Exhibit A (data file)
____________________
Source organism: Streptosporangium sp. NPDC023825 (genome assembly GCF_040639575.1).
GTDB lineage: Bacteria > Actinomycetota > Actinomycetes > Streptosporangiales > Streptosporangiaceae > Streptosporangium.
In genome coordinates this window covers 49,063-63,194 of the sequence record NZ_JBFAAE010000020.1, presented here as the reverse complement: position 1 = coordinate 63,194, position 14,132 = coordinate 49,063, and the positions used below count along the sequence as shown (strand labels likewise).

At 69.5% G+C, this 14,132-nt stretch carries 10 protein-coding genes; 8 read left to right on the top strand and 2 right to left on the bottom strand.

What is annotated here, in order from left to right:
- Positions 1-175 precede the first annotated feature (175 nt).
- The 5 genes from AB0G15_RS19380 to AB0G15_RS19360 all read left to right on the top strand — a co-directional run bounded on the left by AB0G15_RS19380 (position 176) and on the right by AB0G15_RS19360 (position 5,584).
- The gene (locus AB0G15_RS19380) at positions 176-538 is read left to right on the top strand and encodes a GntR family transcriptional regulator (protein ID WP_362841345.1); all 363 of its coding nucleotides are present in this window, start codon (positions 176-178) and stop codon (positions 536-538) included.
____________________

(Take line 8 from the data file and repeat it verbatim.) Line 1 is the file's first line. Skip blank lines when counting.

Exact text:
- The gene (locus AB0G15_RS19380) at positions 176-538 is read left to right on the top strand and encodes a GntR family transcriptional regulator (protein ID WP_362841345.1); all 363 of its coding nucleotides are present in this window, start codon (positions 176-178) and stop codon (positions 536-538) included.